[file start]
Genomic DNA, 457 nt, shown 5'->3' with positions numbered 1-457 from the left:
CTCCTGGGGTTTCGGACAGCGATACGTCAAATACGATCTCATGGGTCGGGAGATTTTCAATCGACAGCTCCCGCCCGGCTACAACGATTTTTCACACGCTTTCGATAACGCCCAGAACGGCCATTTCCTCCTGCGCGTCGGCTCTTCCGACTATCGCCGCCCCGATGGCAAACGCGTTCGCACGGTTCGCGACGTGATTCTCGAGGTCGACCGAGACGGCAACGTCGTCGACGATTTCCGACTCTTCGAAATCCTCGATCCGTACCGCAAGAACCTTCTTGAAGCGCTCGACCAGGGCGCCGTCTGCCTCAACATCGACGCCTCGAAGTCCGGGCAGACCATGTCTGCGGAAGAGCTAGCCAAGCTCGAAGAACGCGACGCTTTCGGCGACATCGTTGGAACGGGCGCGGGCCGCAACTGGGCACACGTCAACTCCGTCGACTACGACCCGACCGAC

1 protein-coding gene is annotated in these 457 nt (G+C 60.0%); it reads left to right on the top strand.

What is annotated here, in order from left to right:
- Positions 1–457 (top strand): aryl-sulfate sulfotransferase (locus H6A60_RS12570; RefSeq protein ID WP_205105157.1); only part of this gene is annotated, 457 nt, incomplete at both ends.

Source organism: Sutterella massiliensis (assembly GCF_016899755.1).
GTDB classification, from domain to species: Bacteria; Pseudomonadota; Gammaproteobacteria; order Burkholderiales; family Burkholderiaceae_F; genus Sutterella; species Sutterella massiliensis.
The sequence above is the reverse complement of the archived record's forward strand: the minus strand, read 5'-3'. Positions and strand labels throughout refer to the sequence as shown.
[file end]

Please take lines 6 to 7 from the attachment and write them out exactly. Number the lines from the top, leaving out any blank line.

Source organism: Sutterella massiliensis (assembly GCF_016899755.1).
GTDB classification, from domain to species: Bacteria; Pseudomonadota; Gammaproteobacteria; order Burkholderiales; family Burkholderiaceae_F; genus Sutterella; species Sutterella massiliensis.